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George ForrestThe life of George Forrest - Scotland's Indiana Jones of the plant world, - will be celebrated in a forthcoming book and an exhibition at the Royal Botanic Garden Edinburgh [RBGE] . In the centenary year of his first expedition to China , the exhibition, which is on in RBGE's Exhibition Hall from 3 April until 27 June 2004, will include the first-ever public showing of recently discovered film footage shot by Forrest. In early May, it will be followed by the launch of most comprehensive book on Forrest to date. Written by Brenda McLean and entitled George Forrest, Plant Hunter , the book provides a detailed history of his life and includes rare access to family archives as well as extensive material provided by RBGE.

One of the foremost plant collectors of the early 20 th century, Falkirk-born Forrest's first trip in 1904 and six subsequent expeditions [some lasting up to 3 years at a time] resulted in a wealth of scientific discoveries and new horticultural gems. British gardens would never look the same again, with many familiar species of primula, rhododendron, iris, camellia, clematis; gentian, jasmine and conifer introduced by him from their native China . In the course of his 28-year career, Forrest's travels in Yunnan included some of the most remote and unexplored areas in South Western China. The spectacular Cang Shan and Yulong Xue Shan mountain ranges [or the Tali and Lichiang mountain ranges, as they were called then], were the source of many plant discoveries.

Risking life and limb, Forrest's letters home tell of life-threatening adventures in turbulent and restless China . In one letter Forrest's recalls being pursued by a group of lamas [Buddhist monks] and evading capture by dressing as a Chinese native, enduring hunger and exposure in the cover of the hills for 21 days. "About 20 natives were killed, and a great number more captured and taken into slavery," he wrote; "The heads and hearts were taken north to Atunze .but I was lucky and skilful enough to beat them on their own game" . Romantic letters home to his dear wife Clementina show a softer and caring man. " I have not recovered, nor do I expect to for some time, from the wrench of leaving my wife and child. In all my wanderings I never felt so utterly home-sick as I do now ", he wrote on leaving Liverpool for Burma .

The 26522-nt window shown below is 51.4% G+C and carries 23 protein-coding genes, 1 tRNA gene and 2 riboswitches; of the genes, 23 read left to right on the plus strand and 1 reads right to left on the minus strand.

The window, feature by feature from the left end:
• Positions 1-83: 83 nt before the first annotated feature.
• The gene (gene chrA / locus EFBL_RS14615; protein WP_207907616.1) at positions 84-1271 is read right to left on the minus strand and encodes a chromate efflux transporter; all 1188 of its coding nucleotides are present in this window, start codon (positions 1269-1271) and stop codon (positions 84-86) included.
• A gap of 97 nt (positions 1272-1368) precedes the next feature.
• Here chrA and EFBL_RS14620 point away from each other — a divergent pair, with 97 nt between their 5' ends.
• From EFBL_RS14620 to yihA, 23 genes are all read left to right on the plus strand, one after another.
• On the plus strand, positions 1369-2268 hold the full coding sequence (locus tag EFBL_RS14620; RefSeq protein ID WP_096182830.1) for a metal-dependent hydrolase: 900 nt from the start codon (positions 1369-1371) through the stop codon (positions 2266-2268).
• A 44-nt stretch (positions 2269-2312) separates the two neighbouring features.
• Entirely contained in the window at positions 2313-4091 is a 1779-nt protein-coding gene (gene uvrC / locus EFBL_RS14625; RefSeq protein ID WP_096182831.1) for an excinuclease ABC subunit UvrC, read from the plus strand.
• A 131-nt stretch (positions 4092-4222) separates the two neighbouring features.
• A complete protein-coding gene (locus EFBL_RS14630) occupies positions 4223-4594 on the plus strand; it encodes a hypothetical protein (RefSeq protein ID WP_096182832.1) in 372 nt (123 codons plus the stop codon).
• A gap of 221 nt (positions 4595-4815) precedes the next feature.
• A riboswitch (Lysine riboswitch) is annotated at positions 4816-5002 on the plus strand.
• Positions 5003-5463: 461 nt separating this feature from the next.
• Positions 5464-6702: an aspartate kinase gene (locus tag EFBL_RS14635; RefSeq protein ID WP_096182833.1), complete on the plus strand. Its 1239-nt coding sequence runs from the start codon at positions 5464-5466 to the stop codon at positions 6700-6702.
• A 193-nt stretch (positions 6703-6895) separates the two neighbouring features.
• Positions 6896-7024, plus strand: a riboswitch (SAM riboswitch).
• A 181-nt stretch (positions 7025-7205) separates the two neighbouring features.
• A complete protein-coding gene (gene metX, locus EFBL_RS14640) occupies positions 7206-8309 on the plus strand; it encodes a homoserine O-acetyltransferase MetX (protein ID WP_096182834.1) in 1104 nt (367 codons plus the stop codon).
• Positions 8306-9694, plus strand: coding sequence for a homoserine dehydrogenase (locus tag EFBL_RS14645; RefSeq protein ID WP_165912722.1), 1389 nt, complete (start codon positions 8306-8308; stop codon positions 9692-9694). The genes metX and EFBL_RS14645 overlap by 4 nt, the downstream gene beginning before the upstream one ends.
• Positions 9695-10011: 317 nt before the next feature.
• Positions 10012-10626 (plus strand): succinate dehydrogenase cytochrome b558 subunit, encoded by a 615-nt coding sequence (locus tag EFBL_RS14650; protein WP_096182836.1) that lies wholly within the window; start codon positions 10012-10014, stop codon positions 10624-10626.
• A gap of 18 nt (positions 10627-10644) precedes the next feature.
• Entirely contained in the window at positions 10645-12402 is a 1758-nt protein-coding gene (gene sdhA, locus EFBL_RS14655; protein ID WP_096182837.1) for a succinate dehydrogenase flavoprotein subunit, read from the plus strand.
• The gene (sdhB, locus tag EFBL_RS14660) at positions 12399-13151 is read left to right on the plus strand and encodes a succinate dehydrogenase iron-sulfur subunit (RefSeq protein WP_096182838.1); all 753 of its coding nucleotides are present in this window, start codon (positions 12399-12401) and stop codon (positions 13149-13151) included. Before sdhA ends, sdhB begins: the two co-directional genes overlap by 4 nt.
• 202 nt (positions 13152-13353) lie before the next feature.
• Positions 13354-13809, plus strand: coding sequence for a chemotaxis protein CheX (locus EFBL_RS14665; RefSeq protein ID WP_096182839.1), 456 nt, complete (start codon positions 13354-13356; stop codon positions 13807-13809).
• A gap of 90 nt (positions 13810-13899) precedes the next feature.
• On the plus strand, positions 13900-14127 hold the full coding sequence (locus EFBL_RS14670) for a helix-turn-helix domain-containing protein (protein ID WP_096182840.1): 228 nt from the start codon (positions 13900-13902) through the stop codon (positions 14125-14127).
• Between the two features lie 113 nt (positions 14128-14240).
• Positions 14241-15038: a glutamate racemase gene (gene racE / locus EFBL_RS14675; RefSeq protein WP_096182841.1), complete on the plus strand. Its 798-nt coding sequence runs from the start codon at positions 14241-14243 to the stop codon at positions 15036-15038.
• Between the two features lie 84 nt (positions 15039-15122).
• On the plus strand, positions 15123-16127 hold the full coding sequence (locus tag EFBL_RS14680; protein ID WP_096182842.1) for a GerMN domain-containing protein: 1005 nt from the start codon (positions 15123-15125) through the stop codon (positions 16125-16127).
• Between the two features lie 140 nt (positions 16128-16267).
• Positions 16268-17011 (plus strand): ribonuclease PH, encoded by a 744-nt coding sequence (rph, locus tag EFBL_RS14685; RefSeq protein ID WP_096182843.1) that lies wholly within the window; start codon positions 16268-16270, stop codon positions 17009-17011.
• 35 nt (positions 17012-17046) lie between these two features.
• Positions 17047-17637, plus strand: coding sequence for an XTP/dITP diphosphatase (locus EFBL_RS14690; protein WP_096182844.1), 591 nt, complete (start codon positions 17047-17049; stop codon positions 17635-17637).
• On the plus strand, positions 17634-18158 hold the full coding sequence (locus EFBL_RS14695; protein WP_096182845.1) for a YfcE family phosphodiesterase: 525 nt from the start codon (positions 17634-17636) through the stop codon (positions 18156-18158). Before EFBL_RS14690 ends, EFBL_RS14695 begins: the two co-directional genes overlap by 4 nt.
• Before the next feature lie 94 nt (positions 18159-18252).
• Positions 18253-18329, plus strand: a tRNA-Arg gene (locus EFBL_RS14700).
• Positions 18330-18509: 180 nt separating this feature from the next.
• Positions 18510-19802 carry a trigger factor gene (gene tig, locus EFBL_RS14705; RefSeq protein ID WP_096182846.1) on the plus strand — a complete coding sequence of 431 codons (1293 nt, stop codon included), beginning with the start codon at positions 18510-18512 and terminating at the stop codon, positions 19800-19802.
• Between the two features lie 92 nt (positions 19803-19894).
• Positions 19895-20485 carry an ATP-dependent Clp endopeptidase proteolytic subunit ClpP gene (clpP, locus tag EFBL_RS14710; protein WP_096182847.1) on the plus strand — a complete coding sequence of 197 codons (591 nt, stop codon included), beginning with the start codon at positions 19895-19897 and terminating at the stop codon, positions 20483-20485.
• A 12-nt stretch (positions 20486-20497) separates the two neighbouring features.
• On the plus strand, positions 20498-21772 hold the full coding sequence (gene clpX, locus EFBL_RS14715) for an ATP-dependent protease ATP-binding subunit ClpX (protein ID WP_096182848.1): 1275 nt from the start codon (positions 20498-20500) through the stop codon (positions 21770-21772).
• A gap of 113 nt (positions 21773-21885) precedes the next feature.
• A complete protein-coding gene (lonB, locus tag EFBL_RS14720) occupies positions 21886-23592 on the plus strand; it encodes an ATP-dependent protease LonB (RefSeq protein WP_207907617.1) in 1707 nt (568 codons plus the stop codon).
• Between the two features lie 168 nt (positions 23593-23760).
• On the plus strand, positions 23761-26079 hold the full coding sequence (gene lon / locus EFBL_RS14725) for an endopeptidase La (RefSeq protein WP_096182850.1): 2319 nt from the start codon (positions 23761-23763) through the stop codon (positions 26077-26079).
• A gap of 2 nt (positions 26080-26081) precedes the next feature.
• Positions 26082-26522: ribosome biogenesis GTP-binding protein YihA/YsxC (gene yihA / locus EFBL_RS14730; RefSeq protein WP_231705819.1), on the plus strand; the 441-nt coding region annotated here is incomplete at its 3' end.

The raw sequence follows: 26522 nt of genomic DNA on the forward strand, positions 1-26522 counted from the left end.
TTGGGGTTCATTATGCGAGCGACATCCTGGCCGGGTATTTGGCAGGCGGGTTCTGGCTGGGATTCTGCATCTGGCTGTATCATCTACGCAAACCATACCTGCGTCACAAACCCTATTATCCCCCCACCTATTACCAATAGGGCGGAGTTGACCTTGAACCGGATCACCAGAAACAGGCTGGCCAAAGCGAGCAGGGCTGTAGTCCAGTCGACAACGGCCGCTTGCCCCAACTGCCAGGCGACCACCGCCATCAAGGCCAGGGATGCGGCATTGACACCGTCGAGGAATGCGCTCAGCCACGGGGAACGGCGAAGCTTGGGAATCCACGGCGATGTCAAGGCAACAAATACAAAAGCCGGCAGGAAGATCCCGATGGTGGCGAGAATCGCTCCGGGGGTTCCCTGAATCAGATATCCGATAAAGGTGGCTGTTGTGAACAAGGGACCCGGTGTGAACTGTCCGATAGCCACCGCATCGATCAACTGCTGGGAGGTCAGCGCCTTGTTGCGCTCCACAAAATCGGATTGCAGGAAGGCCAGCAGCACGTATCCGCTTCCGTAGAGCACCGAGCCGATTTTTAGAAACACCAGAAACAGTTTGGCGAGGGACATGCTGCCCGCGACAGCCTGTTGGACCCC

He sent pressed specimens of all the plants he collected to the RBGE for identification. From there the Garden's expertise in the flora of this part of the world, and its interest in rhododendrons, grew. In the RBGE Herbarium, where dried plant specimens for scientific study are stored, the 31,000 or so specimens collected by Forrest bear testament to the fact that his travels not only brought new material to horticulture, but gave botanists in Britain a new understanding of a very rich and unique flora. Today more than 50 original Forrest introductions and their descendants can be seen growing in the Edinburgh Garden .

Some of his expeditions were sponsored by syndicates of individuals and organisations with an interest in natural history, and he was contracted to collect not only plants, but birds, mammals and insects too. Several were eventually described as new to science and named in his honour, such Alcippe chryosotis forresti a bird otherwise known as the golden-breasted fulvetta.

In the archives of the RBGE, Forrest's adventures come to life in black and white. The explorer was a prolific photographer, capturing the places, plants and people of Yunnan . Forrest produced the first photos of many of Yunnan 's plants in the wild. Today his pictorial legacy takes the shape of an estimated 1,700 images (glass plate negatives and original prints). Among the wealth of Forrest-related documents also kept in the archives are hundreds of letters written by him to Isaac Bayley Balfour, RBGE's Regius Keeper at the time, and his successor William Wright Smith, along with more than 20 of his meticulous field notebooks documenting his botanical finds.

Both the book and the exhibition promises to provide a fascinating insight into a truly intriguing man, as well as British horticultural history and the turmoil of China in the early twentieth century. Through Brenda's meticulous research, it emerges that Forrest was a determined, confident character who also suffered bouts of insecurity and was prone to a bad temper. But in the end it is Forrest's spirit of adventure and determination to succeed, which mark him as an inspirational figure. Forrest died of a heart attack while out in the field, on 6 January 1932 , not far from his base at Tengyueh [Tengchong] where he was buried. Ironically he was coming to the end of his 7 th and last expedition planned before retirement, and was packing up before coming home to Scotland .

A century later, the landscape Forrest traversed has changed dramatically - once uncharted valleys and forests are now developed and deforested. Yet modern-day Chinese scientists and their collaborators are treading in his footsteps, continually the flora of China and trying to help preserve the rich biodiversity of this mountainous area of China .

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